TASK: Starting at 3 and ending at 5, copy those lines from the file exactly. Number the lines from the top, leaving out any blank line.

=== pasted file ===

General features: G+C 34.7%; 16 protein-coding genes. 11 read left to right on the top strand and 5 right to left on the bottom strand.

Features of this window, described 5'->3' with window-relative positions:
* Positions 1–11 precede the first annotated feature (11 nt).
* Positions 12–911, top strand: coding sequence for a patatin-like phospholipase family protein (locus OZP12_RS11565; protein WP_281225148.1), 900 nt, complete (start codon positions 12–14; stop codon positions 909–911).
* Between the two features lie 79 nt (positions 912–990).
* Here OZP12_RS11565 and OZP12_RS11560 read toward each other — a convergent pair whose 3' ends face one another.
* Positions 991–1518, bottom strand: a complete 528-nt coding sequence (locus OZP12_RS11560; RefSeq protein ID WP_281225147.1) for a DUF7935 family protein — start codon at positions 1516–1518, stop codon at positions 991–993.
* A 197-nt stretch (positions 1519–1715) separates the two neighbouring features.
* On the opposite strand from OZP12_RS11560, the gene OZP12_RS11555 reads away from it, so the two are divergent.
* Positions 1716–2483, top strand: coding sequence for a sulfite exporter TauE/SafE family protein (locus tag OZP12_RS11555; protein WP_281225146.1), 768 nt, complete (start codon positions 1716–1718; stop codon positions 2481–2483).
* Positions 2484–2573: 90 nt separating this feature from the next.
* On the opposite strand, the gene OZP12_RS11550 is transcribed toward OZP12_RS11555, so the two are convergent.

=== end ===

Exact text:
* Positions 1–11 precede the first annotated feature (11 nt).
* Positions 12–911, top strand: coding sequence for a patatin-like phospholipase family protein (locus OZP12_RS11565; protein WP_281225148.1), 900 nt, complete (start codon positions 12–14; stop codon positions 909–911).
* Between the two features lie 79 nt (positions 912–990).